His broad shoulders are carrying a heavy load - both in the substantial backpack he wears, and in the burden he carries each day.  I can't help but watch him and wonder -- does he see the change that is happening almost overnight?  Does he feel the growth that I see each and every morning?

I like mornings now.

Well, maybe not mornings, but I really like the time I get to spend with him.  Just he and I.  We have already created several inside jokes, and we laugh about them while the rest of the world is still dreaming.  The house is quiet.  The others, asleep.

As we drive through dark streets to his six a.m. religion class, I try not to notice the puffiness around his eyes, or the weariness on his face.  The mama in me worries, wondering how in the world he'll ever sustain this pace of 13-hour days.  But then he smiles, lights up, and tells me all about his upcoming day.  He has taken the pressure, exhaustion, and work load and chosen instead to see them as a routine that he enjoys.  A challenge.  He drives himself to do better, to run faster, to study more.

I tear up, wondering just when exactly my little boy decided it was okay to cease being just that.  I turn from him and wipe the tears, not wanting him to see me mourn for what once was.  Truthfully?  I'm prouder than I could have ever imagined I'd feel at this moment.  And I wouldn't have him any other way.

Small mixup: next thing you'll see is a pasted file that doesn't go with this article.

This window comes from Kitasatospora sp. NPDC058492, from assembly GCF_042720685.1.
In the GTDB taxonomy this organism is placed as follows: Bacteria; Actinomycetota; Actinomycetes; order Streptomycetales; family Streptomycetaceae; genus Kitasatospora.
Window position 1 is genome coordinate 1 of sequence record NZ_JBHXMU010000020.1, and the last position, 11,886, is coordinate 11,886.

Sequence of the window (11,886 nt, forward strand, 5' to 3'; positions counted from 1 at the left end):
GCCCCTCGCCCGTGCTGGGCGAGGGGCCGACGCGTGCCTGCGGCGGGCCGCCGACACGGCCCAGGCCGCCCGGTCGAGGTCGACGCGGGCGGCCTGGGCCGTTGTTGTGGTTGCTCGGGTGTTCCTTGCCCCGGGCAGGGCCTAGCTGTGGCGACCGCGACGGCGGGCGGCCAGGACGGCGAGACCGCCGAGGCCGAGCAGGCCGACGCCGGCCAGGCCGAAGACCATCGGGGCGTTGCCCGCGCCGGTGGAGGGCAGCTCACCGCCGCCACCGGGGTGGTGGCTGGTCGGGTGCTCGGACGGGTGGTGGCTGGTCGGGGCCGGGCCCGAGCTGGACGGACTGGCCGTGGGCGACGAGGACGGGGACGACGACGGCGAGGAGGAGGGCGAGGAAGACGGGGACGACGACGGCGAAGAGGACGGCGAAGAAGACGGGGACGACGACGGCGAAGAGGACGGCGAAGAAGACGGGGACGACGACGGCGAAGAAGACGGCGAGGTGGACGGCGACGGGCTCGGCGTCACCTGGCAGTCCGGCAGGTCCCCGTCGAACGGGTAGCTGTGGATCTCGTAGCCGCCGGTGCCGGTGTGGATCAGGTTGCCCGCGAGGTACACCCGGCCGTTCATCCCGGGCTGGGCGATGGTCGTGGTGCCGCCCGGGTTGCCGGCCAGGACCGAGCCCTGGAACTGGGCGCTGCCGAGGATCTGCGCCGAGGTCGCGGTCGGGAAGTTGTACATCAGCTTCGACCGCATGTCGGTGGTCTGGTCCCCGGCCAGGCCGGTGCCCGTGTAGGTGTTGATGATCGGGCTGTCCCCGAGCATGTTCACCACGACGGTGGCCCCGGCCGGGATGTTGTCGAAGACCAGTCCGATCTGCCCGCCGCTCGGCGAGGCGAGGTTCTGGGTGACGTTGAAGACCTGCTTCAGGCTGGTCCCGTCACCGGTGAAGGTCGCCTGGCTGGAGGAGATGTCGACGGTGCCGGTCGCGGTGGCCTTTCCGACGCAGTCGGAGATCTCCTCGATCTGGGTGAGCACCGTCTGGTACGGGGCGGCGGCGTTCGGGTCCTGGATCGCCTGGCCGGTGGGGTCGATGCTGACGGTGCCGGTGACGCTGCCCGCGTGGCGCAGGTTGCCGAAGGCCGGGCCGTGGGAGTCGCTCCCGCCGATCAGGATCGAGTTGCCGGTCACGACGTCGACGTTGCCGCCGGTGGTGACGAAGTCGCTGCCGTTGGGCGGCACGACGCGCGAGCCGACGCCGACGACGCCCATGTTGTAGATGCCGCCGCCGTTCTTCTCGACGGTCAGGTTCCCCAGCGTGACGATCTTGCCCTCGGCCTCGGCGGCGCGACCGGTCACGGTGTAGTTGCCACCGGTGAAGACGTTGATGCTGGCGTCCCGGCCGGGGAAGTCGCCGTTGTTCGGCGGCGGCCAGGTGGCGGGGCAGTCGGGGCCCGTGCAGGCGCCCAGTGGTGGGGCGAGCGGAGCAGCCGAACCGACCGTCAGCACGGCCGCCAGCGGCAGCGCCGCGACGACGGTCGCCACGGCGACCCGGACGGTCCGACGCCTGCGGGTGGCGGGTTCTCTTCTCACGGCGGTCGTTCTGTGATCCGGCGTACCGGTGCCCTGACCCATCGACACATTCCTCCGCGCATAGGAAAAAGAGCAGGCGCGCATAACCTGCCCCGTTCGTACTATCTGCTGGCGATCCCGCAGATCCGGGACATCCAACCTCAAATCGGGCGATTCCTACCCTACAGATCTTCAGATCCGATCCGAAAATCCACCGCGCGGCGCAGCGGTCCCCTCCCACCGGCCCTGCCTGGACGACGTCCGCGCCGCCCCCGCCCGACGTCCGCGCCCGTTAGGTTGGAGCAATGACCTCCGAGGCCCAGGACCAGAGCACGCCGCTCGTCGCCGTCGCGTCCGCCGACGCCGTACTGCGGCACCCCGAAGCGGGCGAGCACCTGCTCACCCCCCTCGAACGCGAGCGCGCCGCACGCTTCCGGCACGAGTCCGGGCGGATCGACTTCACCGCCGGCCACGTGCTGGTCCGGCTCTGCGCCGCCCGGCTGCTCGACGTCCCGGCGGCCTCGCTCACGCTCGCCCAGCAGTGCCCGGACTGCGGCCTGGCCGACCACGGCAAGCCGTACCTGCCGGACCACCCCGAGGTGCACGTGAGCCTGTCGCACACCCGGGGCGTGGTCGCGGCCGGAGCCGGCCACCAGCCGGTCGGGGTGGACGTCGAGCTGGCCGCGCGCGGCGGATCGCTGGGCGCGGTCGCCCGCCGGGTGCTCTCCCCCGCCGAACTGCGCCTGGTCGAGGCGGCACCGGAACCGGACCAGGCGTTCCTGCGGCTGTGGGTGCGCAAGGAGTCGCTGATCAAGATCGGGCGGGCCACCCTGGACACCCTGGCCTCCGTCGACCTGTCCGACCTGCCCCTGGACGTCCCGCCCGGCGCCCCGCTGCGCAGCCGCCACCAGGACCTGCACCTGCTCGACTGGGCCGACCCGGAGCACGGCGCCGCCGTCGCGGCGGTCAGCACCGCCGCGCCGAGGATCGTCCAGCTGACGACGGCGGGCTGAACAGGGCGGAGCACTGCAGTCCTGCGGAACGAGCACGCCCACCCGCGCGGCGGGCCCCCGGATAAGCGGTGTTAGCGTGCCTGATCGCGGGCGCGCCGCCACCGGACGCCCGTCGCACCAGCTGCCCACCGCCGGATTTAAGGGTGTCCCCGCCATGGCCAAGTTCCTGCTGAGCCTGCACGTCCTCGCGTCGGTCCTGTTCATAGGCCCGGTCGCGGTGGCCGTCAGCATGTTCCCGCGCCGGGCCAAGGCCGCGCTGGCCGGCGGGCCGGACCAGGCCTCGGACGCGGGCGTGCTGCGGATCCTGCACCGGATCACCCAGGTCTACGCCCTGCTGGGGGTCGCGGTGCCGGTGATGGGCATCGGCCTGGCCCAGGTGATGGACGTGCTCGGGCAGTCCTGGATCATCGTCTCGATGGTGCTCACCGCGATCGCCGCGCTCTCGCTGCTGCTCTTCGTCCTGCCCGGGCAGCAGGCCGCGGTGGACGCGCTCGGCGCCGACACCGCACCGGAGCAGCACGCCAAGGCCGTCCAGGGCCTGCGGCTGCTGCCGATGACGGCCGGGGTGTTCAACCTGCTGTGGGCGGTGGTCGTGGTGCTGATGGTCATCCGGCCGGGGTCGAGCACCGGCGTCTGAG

But there is a part of me that will always miss his chubby hands and toothless grin.  His Lego days, superman capes, and endless rounds of Goodnight Moon.  Skinned boy knees, all curled up in my lap.  Soft arms around my neck, and whispered I love yous every night at his bedside.

He's grown up seemingly almost overnight.  Right before my eyes, and quite without my permission.  Nobody warned me that this would happen in high school.  Nobody said that he would rise to the task, take on responsibility and seriousness with the ease of slipping into a new shirt.  I expected it to be harder, more fraught with emotion, and requiring the inevitable pain that growth produces.

Instead, he's taken life by the horns, and done so with more grace and charm than his mother has known in a lifetime.

I'm so proud of you, Mack.

I can almost forgive you for destroying the drapes in that one old house.

Almost.  But not quite.